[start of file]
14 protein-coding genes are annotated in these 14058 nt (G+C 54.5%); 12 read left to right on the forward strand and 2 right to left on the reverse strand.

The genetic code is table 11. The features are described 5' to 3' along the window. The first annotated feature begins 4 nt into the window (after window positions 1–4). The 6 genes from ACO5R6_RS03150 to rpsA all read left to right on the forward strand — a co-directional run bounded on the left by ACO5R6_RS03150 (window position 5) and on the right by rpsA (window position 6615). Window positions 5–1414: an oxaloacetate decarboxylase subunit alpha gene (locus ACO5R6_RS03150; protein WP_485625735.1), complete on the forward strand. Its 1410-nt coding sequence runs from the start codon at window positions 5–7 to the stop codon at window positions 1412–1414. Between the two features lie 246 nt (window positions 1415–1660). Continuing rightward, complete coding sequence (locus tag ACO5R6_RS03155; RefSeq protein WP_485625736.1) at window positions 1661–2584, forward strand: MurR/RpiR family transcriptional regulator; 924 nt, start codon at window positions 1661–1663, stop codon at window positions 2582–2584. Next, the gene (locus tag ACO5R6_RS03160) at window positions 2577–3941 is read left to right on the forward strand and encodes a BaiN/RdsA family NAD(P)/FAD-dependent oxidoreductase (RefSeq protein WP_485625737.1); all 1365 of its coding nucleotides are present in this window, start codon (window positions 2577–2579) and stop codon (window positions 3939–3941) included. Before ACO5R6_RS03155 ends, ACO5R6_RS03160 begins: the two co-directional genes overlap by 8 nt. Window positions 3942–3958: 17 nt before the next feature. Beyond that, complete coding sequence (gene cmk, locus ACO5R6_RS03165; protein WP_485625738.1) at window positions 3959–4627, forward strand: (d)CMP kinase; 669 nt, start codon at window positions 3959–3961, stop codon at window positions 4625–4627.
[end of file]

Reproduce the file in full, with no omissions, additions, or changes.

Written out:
14 protein-coding genes are annotated in these 14058 nt (G+C 54.5%); 12 read left to right on the forward strand and 2 right to left on the reverse strand.

The genetic code is table 11. The features are described 5' to 3' along the window. The first annotated feature begins 4 nt into the window (after window positions 1–4). The 6 genes from ACO5R6_RS03150 to rpsA all read left to right on the forward strand — a co-directional run bounded on the left by ACO5R6_RS03150 (window position 5) and on the right by rpsA (window position 6615). Window positions 5–1414: an oxaloacetate decarboxylase subunit alpha gene (locus ACO5R6_RS03150; protein WP_485625735.1), complete on the forward strand. Its 1410-nt coding sequence runs from the start codon at window positions 5–7 to the stop codon at window positions 1412–1414. Between the two features lie 246 nt (window positions 1415–1660). Continuing rightward, complete coding sequence (locus tag ACO5R6_RS03155; RefSeq protein WP_485625736.1) at window positions 1661–2584, forward strand: MurR/RpiR family transcriptional regulator; 924 nt, start codon at window positions 1661–1663, stop codon at window positions 2582–2584. Next, the gene (locus tag ACO5R6_RS03160) at window positions 2577–3941 is read left to right on the forward strand and encodes a BaiN/RdsA family NAD(P)/FAD-dependent oxidoreductase (RefSeq protein WP_485625737.1); all 1365 of its coding nucleotides are present in this window, start codon (window positions 2577–2579) and stop codon (window positions 3939–3941) included. Before ACO5R6_RS03155 ends, ACO5R6_RS03160 begins: the two co-directional genes overlap by 8 nt. Window positions 3942–3958: 17 nt before the next feature. Beyond that, complete coding sequence (gene cmk, locus ACO5R6_RS03165; protein WP_485625738.1) at window positions 3959–4627, forward strand: (d)CMP kinase; 669 nt, start codon at window positions 3959–3961, stop codon at window positions 4625–4627.